Bound by faith and virtue to resist newly passed “homeless hate laws” in Fort Lauderdale, a 90-year-old homeless advocate and two ministers were arrested by a phalanx of burly cops for resolutely continuing to share food with homeless people in public, part of a “week of resistance” to a growing body of laws there and in at least 20 other cities that criminalize poor people by restricting their panhandling, camping, storing belongings, going to the bathroom and other activities deemed  “life sustaining” to the homeless – that is, essentially, for existing. The ordinance against food-sharing, which went into effect Friday, sparked a call for a week-long series of actions and protests by churches and advocacy groups; among them, Food Not Bombs vowed to mark the law’s passage on its first day, Halloween, by holding their usual weekly food share and greeting the city “with our middle fingers fully extended.”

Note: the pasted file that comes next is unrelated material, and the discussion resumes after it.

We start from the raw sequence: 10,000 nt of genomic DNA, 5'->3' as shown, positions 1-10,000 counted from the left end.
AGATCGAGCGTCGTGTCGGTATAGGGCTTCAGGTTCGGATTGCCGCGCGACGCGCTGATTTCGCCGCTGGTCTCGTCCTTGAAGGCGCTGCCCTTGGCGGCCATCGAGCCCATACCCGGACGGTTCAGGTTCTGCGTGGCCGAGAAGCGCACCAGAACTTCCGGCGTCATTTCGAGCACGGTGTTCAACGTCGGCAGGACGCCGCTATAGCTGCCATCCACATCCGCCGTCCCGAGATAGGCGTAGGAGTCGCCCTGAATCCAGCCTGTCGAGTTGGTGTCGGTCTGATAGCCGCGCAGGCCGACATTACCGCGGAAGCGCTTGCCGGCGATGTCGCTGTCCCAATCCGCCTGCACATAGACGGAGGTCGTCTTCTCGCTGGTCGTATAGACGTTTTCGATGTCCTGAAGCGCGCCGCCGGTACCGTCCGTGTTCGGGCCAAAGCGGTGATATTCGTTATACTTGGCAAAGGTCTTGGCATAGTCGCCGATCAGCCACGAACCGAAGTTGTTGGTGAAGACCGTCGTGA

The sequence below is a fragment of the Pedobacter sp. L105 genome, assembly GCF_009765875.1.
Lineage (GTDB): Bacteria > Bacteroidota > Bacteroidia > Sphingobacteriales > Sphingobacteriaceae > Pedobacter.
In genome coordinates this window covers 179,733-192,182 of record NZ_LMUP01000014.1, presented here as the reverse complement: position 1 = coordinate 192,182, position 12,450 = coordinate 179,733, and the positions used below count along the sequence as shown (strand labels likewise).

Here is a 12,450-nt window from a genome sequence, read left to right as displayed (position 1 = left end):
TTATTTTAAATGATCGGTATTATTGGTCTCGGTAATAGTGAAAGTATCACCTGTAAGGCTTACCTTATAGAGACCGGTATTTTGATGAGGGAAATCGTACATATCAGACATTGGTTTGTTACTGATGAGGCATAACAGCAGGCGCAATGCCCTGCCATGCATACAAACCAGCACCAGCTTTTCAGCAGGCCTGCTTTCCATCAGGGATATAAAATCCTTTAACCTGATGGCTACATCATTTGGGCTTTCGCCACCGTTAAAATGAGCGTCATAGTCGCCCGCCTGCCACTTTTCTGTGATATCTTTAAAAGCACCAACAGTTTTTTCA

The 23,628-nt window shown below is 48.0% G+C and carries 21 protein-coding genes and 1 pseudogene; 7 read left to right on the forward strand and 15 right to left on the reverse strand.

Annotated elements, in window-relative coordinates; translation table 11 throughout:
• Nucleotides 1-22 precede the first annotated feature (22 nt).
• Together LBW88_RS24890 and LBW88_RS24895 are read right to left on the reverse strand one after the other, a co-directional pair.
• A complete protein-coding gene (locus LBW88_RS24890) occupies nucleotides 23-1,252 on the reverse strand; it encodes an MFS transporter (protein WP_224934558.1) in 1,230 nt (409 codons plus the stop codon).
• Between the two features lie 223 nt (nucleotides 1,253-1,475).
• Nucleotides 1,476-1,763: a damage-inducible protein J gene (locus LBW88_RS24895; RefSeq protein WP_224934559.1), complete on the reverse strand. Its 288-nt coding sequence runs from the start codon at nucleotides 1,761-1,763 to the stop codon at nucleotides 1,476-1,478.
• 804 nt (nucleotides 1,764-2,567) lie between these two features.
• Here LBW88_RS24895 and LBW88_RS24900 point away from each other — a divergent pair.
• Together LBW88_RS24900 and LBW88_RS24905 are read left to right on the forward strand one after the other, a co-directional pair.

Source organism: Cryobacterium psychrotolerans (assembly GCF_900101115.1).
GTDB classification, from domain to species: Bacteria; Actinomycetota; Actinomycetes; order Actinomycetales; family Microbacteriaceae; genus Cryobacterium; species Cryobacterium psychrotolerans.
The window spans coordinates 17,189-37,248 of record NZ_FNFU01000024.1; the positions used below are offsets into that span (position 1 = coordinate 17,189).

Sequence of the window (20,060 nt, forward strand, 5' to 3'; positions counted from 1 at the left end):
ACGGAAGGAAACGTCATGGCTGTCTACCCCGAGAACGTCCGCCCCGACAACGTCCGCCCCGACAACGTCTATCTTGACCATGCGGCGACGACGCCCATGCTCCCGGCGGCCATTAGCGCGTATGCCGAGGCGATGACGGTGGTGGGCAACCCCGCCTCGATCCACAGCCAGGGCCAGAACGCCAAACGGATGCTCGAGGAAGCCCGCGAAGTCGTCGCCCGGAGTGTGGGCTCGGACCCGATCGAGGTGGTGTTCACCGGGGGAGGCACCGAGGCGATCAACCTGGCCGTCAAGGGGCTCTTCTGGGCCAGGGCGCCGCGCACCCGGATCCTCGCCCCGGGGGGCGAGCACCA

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The Extinction of Quiet

eric snopel (CC BY-ND 2.0)

eric snopel (CC BY-ND 2.0)

Ilima Loomis writes at openDemocracy:

In 1989, ‘acoustic ecologist’ Gordon Hempton received a grant to document and record the natural sounds of the state of Washington in the USA. He identified 21 wilderness places to record—sites unsullied by the sounds of traffic, aviation, construction, and other human-made noise. Twenty-five years later, only three of those sites remain muted.

Little by little, our world is becoming louder, with the creeping spread of noise pollution infiltrating our homes, our workplaces, and even our wilderness.